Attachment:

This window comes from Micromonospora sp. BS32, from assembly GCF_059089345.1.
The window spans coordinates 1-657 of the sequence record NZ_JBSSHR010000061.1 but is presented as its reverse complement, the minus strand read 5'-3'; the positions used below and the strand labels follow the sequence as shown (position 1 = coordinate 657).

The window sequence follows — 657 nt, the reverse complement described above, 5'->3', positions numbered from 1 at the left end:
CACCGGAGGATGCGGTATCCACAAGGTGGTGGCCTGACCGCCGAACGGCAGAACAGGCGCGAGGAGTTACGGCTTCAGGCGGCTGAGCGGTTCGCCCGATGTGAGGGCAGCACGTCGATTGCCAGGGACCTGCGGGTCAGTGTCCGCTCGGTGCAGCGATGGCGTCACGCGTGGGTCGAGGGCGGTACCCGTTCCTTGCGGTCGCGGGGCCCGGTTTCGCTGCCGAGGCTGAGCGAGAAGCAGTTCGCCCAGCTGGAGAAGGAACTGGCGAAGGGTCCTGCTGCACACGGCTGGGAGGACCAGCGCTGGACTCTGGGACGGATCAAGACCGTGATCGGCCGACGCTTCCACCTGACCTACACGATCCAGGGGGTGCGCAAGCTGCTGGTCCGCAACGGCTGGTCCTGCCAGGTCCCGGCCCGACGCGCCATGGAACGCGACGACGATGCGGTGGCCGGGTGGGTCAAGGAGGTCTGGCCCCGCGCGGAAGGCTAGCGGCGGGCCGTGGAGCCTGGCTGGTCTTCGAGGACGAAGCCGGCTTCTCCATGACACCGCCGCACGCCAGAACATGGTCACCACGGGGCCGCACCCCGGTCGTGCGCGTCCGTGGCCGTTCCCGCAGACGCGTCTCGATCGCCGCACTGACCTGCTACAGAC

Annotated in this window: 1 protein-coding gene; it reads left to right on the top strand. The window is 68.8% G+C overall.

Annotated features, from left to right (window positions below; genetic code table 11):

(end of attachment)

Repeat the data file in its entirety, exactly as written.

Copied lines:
This window comes from Micromonospora sp. BS32, from assembly GCF_059089345.1.
The window spans coordinates 1-657 of the sequence record NZ_JBSSHR010000061.1 but is presented as its reverse complement, the minus strand read 5'-3'; the positions used below and the strand labels follow the sequence as shown (position 1 = coordinate 657).

The window sequence follows — 657 nt, the reverse complement described above, 5'->3', positions numbered from 1 at the left end:
CACCGGAGGATGCGGTATCCACAAGGTGGTGGCCTGACCGCCGAACGGCAGAACAGGCGCGAGGAGTTACGGCTTCAGGCGGCTGAGCGGTTCGCCCGATGTGAGGGCAGCACGTCGATTGCCAGGGACCTGCGGGTCAGTGTCCGCTCGGTGCAGCGATGGCGTCACGCGTGGGTCGAGGGCGGTACCCGTTCCTTGCGGTCGCGGGGCCCGGTTTCGCTGCCGAGGCTGAGCGAGAAGCAGTTCGCCCAGCTGGAGAAGGAACTGGCGAAGGGTCCTGCTGCACACGGCTGGGAGGACCAGCGCTGGACTCTGGGACGGATCAAGACCGTGATCGGCCGACGCTTCCACCTGACCTACACGATCCAGGGGGTGCGCAAGCTGCTGGTCCGCAACGGCTGGTCCTGCCAGGTCCCGGCCCGACGCGCCATGGAACGCGACGACGATGCGGTGGCCGGGTGGGTCAAGGAGGTCTGGCCCCGCGCGGAAGGCTAGCGGCGGGCCGTGGAGCCTGGCTGGTCTTCGAGGACGAAGCCGGCTTCTCCATGACACCGCCGCACGCCAGAACATGGTCACCACGGGGCCGCACCCCGGTCGTGCGCGTCCGTGGCCGTTCCCGCAGACGCGTCTCGATCGCCGCACTGACCTGCTACAGAC

Annotated in this window: 1 protein-coding gene; it reads left to right on the top strand. The window is 68.8% G+C overall.

Annotated features, from left to right (window positions below; genetic code table 11):